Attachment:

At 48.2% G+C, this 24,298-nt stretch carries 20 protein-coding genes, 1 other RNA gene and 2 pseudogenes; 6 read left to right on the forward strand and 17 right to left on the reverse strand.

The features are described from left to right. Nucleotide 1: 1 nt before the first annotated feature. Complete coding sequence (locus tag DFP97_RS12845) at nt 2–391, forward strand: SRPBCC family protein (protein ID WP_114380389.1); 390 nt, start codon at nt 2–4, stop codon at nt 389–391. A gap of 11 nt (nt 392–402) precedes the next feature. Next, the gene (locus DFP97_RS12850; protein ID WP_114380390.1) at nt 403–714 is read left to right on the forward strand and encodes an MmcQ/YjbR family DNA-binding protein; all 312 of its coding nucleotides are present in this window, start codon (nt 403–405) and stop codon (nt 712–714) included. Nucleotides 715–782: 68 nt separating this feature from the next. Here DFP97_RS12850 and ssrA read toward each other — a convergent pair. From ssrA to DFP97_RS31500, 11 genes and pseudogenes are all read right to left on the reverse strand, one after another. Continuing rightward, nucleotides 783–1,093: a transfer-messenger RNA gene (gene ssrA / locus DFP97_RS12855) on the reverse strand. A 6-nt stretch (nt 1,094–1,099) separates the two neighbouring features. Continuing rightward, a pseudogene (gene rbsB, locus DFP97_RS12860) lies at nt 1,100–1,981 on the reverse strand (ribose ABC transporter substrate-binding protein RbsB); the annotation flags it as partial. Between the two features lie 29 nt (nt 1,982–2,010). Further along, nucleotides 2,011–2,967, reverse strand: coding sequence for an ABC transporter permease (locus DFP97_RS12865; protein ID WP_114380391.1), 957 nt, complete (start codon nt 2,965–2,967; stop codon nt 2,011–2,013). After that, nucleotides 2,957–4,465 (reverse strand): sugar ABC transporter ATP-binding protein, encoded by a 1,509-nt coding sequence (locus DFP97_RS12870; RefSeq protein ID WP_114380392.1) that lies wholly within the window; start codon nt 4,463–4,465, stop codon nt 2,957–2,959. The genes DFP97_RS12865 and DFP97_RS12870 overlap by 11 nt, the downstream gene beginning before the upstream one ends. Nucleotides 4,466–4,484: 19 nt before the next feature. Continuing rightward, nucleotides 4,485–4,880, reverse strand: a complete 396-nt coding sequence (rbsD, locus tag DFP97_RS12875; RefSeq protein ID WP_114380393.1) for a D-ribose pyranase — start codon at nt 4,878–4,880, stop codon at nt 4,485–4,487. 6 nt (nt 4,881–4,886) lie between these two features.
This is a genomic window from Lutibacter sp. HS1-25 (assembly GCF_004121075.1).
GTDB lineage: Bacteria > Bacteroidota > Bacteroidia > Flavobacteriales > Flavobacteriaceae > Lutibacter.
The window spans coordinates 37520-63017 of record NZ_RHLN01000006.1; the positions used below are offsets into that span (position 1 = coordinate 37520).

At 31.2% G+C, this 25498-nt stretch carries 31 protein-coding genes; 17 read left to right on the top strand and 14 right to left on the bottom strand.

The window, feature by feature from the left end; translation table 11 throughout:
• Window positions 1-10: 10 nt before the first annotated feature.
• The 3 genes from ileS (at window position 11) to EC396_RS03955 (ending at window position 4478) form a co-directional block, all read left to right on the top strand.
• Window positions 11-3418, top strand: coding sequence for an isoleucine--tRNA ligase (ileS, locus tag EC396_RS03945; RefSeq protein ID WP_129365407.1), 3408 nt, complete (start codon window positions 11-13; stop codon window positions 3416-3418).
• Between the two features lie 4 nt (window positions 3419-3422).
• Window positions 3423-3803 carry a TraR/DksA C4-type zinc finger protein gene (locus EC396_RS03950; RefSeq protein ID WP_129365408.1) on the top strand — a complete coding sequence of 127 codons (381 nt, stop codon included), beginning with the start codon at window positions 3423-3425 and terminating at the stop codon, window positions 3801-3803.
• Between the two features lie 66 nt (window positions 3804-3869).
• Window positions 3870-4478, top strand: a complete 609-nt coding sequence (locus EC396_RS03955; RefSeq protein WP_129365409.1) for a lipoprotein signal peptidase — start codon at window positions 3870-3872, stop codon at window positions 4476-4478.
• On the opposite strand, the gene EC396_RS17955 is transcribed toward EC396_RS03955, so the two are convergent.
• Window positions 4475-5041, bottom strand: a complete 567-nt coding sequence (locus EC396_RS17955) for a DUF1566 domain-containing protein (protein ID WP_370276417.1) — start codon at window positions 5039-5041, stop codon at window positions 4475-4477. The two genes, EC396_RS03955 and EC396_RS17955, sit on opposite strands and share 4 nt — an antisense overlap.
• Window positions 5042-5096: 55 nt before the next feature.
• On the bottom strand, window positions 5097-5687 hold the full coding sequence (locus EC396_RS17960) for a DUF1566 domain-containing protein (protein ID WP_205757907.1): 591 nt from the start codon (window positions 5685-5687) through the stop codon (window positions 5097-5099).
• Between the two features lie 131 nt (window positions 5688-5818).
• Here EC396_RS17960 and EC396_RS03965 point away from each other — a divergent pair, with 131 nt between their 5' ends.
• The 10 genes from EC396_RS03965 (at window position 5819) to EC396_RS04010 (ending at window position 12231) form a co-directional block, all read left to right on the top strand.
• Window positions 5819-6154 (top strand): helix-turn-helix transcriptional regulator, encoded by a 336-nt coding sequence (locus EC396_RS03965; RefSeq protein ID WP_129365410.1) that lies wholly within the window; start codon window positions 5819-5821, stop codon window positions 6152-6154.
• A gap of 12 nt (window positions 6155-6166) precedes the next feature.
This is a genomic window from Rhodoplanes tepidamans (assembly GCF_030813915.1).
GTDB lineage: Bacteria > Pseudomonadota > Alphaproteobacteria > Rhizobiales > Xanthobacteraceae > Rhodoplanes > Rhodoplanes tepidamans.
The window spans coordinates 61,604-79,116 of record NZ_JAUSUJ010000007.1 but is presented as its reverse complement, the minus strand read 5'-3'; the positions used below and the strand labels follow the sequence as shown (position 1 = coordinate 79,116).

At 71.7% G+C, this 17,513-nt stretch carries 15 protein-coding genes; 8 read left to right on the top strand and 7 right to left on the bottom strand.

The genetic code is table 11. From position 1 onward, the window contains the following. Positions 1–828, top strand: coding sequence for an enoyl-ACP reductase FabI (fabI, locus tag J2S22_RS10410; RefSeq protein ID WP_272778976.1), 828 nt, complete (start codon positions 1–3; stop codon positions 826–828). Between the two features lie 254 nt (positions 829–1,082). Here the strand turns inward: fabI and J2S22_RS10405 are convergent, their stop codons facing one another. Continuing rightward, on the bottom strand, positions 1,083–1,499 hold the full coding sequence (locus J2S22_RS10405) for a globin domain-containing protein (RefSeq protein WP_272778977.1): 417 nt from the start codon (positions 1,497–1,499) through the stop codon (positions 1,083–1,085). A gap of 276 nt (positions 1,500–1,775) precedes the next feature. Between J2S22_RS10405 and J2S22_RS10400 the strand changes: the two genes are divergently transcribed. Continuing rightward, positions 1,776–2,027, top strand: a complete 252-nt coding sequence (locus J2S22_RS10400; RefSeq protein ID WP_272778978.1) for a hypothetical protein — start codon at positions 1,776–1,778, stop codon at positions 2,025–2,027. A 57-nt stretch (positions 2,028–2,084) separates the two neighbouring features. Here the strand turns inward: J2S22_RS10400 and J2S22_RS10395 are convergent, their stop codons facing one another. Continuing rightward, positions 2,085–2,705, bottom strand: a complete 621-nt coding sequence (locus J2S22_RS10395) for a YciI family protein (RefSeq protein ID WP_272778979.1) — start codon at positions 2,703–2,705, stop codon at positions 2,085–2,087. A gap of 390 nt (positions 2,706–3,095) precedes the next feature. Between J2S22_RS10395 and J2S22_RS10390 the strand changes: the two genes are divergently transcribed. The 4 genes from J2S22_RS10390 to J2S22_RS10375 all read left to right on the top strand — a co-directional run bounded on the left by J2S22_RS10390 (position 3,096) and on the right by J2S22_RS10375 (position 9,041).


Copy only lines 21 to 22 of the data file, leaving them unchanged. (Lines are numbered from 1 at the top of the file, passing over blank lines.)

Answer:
• The 10 genes from EC396_RS03965 (at window position 5819) to EC396_RS04010 (ending at window position 12231) form a co-directional block, all read left to right on the top strand.
• Window positions 5819-6154 (top strand): helix-turn-helix transcriptional regulator, encoded by a 336-nt coding sequence (locus EC396_RS03965; RefSeq protein ID WP_129365410.1) that lies wholly within the window; start codon window positions 5819-5821, stop codon window positions 6152-6154.